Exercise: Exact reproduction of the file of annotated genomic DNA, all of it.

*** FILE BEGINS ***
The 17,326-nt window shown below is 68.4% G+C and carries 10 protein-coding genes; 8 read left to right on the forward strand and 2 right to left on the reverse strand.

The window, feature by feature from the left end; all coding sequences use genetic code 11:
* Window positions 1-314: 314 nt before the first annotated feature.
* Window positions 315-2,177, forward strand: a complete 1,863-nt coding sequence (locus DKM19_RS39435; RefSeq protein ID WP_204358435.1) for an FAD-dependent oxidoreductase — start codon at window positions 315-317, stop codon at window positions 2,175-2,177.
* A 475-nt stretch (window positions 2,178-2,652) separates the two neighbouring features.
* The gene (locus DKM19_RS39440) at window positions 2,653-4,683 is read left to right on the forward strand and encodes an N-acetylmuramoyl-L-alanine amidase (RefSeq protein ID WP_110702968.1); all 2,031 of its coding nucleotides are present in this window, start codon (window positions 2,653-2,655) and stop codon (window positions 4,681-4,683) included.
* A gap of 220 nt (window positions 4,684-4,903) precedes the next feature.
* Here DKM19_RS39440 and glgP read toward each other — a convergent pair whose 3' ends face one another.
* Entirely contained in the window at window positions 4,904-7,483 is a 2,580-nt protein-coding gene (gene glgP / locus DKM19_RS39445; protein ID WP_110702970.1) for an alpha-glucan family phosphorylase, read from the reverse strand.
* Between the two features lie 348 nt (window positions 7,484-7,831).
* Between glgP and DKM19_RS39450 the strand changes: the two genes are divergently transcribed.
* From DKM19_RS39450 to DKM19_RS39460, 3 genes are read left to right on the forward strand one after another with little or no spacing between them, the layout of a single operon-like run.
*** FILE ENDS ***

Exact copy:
The 17,326-nt window shown below is 68.4% G+C and carries 10 protein-coding genes; 8 read left to right on the forward strand and 2 right to left on the reverse strand.

The window, feature by feature from the left end; all coding sequences use genetic code 11:
* Window positions 1-314: 314 nt before the first annotated feature.
* Window positions 315-2,177, forward strand: a complete 1,863-nt coding sequence (locus DKM19_RS39435; RefSeq protein ID WP_204358435.1) for an FAD-dependent oxidoreductase — start codon at window positions 315-317, stop codon at window positions 2,175-2,177.
* A 475-nt stretch (window positions 2,178-2,652) separates the two neighbouring features.
* The gene (locus DKM19_RS39440) at window positions 2,653-4,683 is read left to right on the forward strand and encodes an N-acetylmuramoyl-L-alanine amidase (RefSeq protein ID WP_110702968.1); all 2,031 of its coding nucleotides are present in this window, start codon (window positions 2,653-2,655) and stop codon (window positions 4,681-4,683) included.
* A gap of 220 nt (window positions 4,684-4,903) precedes the next feature.
* Here DKM19_RS39440 and glgP read toward each other — a convergent pair whose 3' ends face one another.
* Entirely contained in the window at window positions 4,904-7,483 is a 2,580-nt protein-coding gene (gene glgP / locus DKM19_RS39445; protein ID WP_110702970.1) for an alpha-glucan family phosphorylase, read from the reverse strand.
* Between the two features lie 348 nt (window positions 7,484-7,831).
* Between glgP and DKM19_RS39450 the strand changes: the two genes are divergently transcribed.
* From DKM19_RS39450 to DKM19_RS39460, 3 genes are read left to right on the forward strand one after another with little or no spacing between them, the layout of a single operon-like run.